A water world just 110 light years from Earth has been discovered by British astronomers.
It’s the only planet outside our solar system known to have water – and temperatures that could support life.
Named K2-18b, the ‘exoplanet’ is eight times the size of Earth and lies in the constellation of Leo in the northern sky.
Water vapour has been detected in its atmosphere. The greenhouse gas comes from the evaporation of water or ice.
First author Dr. Angelos Tsiaras, of University College London’s Centre for Space Exochemistry Data (CSED), said: “Finding water in a potentially habitable world other than Earth is incredibly exciting.
“K2-18b is not ‘Earth 2.0’ as it is significantly heavier and has a different atmospheric composition.
“However, it brings us closer to answering the fundamental question – is the Earth unique?”
The ‘holy grail’ for today’s planet hunters is to find an Earth-like planet that also has water in its atmosphere
Although water vapour has been found on other far away planets this is the first to be the ideal distance from the solar system’s star to allow life to develop.
The team whose finding is reported in Nature Astronomy say its source could exist in liquid form – a pre-requisite for life.
They combined data from 2016 and 2017 captured by the Hubble Space Telescope and their own algorithms to analyse starlight filtered through the atmosphere.
The results revealed the molecular signature of water vapour – also indicating the presence of hydrogen and helium that produces energy.
Other vitalmolecules including nitrogen and methane may also be present but remain undetectable with current observations.
Further studies are required to estimate cloud coverage and the percentage of atmospheric water present.
The planet orbits a star called K2-18b – a highly active red dwarf. So it is likely to be mpore hostile than Earth – and exposed to more radiation –
K2-18b was discovered in 2015 and is one of hundreds of super-Earths — planets with a mass between Earth and Neptune – found by NASA’s Kepler spacecraft.
NASA’s TESS mission is expected to detect hundreds more super-Earths in the coming years.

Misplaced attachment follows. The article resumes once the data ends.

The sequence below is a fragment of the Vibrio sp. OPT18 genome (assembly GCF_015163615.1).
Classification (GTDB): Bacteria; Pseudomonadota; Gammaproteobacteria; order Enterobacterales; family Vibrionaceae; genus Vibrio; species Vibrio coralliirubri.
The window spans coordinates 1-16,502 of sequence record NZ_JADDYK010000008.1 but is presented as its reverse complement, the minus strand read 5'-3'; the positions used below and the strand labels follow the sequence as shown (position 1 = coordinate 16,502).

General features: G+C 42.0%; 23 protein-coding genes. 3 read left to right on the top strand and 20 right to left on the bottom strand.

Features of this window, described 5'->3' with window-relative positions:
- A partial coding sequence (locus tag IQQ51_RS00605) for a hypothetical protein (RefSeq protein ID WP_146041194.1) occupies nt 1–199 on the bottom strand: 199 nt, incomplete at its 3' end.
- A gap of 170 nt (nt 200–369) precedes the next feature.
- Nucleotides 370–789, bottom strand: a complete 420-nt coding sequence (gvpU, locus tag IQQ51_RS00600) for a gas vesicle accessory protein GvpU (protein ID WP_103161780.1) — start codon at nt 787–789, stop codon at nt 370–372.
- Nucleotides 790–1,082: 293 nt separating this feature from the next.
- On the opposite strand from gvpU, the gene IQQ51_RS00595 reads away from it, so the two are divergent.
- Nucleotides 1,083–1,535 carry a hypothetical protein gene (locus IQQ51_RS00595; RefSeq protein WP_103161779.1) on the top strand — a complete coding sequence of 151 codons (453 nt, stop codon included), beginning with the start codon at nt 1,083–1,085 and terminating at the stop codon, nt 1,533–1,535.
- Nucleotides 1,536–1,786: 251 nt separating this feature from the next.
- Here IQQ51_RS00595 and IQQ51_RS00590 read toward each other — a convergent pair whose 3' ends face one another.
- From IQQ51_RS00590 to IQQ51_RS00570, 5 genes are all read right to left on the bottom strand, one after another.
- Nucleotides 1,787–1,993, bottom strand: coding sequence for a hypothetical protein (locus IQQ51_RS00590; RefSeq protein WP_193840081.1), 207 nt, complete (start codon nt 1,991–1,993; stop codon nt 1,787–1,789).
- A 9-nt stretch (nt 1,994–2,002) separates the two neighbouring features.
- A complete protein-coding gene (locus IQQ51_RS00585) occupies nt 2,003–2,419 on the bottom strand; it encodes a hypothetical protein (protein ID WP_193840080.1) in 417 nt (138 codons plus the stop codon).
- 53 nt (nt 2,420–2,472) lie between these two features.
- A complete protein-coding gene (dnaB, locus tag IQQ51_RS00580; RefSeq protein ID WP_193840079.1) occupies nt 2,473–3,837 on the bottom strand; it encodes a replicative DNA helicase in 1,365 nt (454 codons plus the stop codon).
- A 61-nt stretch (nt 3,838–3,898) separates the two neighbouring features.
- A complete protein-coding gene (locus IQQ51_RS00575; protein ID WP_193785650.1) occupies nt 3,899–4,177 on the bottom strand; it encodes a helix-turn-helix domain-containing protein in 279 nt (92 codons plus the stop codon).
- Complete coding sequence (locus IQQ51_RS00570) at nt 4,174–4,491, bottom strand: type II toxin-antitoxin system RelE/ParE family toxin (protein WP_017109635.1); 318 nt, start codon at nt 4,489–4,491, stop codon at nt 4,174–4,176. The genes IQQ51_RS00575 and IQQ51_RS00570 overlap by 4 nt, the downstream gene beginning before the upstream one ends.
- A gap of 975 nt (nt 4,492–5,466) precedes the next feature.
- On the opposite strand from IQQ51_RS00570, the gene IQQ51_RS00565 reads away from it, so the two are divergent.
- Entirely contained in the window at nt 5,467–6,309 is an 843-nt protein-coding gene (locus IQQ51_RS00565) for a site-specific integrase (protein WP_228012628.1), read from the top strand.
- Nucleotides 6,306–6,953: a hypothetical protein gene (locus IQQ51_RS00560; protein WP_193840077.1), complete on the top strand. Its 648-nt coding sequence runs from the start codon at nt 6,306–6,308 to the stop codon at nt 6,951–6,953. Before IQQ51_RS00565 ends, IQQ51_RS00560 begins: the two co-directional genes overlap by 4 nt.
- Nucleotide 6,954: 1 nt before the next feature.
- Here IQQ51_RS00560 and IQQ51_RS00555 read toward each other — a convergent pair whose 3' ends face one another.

Co-author Dr Ingo Waldmann, also of UCL CSED, said: “With so many new super-Earths expected to be found over the next couple of decades, it’s likely this is the first discovery of many potentially habitable planets.
“This is not only because super-Earths like K2-18b are the most common planets in our Galaxy, but also because red dwarfs – stars smaller than our Sun — are the most common stars.”
The next generation of space telescopes, including the NASA/ESA/CSA James Webb Space Telescope and ESA’s ARIEL mission, will be able to characterise atmospheres in more detail as they will carry more advanced instruments.
ARIEL is expected to launch in 2028, and will observe 1,000 planets in detail to get a truly representative picture of what they are like.
Co-author Prof Giovanna Tinetti, also of UCL CSED and principal investigator for ARIEL, said: “Our discovery makes K2-18 b one of the most interesting targets for future study.
“Over 4,000 exoplanets have been detected but we don’t know much about their composition and nature.
“By observing a large sample of planets, we hope to reveal secrets about their chemistry, formation and evolution.”
The team looked for the signal of water absorption in starlight poking through the edges of the atmosphere when the planet passed in front of its star.
Dr Tsiaras added: “This study contributes to our understanding of habitable worlds beyond our solar system and marks a new era in exoplanet research, crucial to ultimately place the Earth, our only home, into the greater picture of the cosmos.”